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Dinner table of workshop attendees. From (back to camera) left: Kimitoshi Kono, Executive Secretary of Interntional Affairs, The Physical Society of Japan; Yang Guozhen, Vice President and Secretary General, The Chinese Physical Society; Xu Rosheng, Institute of High Energy Physics, Beijing; Yuki Kiyota, Secretary General, The Physical Society of Japan; Brian Bonnar, APS International Programs Administrator; Thomas McIlrath, APS Treasurer; and Denis Weaire (back to camera at right), President, European Physical Society.
Chaired by APS Executive Officer Judy Franz, this group concluded that considerable evidence points to the persistence of paper journals and books, despite the advent of electronic publishing. Hence, there will be a continuing market for both electronic and paper products, and marketing policies must be developed to satisfy this mix. It is expected that new models of publishing will emerge to exploit the flexibility and power of the electronic media, including hyper-referencing and cross-linking, multimedia and communications capabilities.
Most society publishers are providing access to electronic journals free for to institutional subscribers to their paper journals. Nevertheless, they recognize the need to make the electronic product the principal publication, with paper versions sent as a subsidiary benefit. This is the direction adopted by the APS several years ago with the Bulletin of the APS (BAPS); other societies followed suit. However, since the bulk of publishing costs reside in editorial operations, little savings is expected to accrue as a result of electronic distribution. In fact, publishers will be obliged to provide for both paper and electronic distribution, thus increasing costs in the near term. The question of who pays - authors through page charges or other fees, or institutions through rising subscription costs - remains unresolved.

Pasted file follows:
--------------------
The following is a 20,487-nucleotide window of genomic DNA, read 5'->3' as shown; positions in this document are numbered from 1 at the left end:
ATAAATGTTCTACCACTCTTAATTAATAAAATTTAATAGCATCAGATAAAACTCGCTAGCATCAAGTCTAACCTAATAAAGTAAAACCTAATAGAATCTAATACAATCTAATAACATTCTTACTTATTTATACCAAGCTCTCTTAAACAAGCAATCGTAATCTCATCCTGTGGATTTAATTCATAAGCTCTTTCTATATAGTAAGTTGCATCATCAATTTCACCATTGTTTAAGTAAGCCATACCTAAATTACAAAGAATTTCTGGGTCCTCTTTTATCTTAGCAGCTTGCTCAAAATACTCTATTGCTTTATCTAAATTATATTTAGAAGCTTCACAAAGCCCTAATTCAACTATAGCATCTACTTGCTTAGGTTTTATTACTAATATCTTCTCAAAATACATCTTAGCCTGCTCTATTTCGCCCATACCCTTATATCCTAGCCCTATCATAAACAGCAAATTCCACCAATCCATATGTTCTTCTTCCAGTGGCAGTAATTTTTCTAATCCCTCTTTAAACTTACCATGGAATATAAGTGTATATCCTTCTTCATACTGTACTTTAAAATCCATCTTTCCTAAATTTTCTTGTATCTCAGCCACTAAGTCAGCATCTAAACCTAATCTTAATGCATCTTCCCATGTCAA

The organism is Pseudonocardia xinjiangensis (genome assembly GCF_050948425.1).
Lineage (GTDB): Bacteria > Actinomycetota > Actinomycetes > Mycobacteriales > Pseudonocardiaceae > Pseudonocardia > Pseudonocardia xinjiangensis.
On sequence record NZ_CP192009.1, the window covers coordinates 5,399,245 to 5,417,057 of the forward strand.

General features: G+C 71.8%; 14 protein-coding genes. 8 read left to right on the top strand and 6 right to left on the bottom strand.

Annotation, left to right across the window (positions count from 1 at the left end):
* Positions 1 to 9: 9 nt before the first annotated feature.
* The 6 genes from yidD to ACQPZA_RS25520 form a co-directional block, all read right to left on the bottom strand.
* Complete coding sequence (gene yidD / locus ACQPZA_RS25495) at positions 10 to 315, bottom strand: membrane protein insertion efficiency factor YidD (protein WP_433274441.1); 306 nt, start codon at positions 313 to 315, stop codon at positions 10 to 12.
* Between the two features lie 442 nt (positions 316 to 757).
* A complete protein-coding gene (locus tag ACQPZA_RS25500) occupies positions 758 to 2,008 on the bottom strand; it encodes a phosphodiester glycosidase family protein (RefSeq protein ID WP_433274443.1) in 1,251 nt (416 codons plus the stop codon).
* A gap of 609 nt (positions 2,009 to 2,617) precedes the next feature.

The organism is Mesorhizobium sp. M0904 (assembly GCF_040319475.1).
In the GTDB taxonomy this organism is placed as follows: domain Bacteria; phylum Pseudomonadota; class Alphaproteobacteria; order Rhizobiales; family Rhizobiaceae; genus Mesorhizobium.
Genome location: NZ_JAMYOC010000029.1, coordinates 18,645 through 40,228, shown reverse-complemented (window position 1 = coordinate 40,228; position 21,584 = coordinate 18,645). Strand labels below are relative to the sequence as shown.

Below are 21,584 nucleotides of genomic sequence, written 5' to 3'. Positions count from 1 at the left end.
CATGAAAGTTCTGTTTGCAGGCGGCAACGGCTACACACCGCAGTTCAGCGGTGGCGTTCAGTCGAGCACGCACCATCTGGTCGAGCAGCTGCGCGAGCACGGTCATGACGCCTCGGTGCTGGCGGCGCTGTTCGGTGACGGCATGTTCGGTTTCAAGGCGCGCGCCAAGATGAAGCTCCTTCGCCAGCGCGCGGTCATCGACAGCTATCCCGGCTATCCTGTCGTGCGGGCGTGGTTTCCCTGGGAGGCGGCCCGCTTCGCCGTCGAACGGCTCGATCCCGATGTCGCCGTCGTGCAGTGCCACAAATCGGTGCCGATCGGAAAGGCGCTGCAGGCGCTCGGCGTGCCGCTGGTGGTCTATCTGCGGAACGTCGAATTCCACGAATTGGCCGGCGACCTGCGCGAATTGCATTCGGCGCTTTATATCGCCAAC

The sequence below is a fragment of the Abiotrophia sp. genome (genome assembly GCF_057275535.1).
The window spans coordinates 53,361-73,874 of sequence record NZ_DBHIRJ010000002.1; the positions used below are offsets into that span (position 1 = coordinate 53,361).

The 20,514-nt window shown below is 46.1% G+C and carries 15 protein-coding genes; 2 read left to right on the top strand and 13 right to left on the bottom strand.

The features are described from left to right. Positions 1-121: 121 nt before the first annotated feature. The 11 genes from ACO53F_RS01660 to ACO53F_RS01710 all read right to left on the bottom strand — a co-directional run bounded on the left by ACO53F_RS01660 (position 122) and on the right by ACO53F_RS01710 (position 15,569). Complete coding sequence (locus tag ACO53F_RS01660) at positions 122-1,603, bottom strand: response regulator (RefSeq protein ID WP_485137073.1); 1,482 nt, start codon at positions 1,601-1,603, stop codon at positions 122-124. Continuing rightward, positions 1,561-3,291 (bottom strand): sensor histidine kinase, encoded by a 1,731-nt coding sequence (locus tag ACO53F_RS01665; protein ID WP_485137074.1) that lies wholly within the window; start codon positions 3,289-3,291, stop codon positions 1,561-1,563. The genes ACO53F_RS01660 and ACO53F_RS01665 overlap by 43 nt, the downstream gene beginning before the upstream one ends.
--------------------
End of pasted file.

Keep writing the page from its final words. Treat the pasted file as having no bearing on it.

International access to electronic journals and e-print servers is dependent upon the status of Internet connectivity. Existing capacity is insufficient to maintain good trans-Atlantic or trans-Pacific connections, extending download times from remote hosts. Most developing countries lack any reliable connectivity. The group discussed three obvious solutions: mirrored servers, dedicated pipelines and a proprietary academic and research network with sufficient reserve capacity.
Mirrored servers are the costliest alternative for complex publishing op- erations, restricting their use to large, well-funded communities. But the APS will undertake a study of dedicated pipelines whereby a "virtual" server in Hawaii is directly connected to communications net- works in Europe, Eurasia, South America and Asia. Preliminary evidence indicates that download times will be decreased by 3 to 4 orders of magnitude at relatively modest cost, although the specifics of how these approaches can be engineered to facilitate the use of hyperlinks and other enhancements is not yet known. IUPAP was encouraged to seek ways to improve internal connectivity world-wide.
With Denis Weaire of the European Physical Society serving as chair, this group explored the role of physical societies in influencing national programs, apparent trends in policy and consequences to the scientific enterprise. Specifically, today's policy makers are more inclined to address defined societal needs, which tend to favor interdisciplinary research. Physics is no longer perceived as the leading science, particularly for the coming century. In terms of R&D, many major corporations have reduced their level of investment in corporate research, while central research laboratories have been scaled down. However, the outsourcing of R&D has led to the growth of new small and medium enterprises (SMEs), which are attracting the attention of physicists in many countries. Finally, the retreat of corporations from long-term research leaves a gap that must be filled by public investment, which to date has not occurred.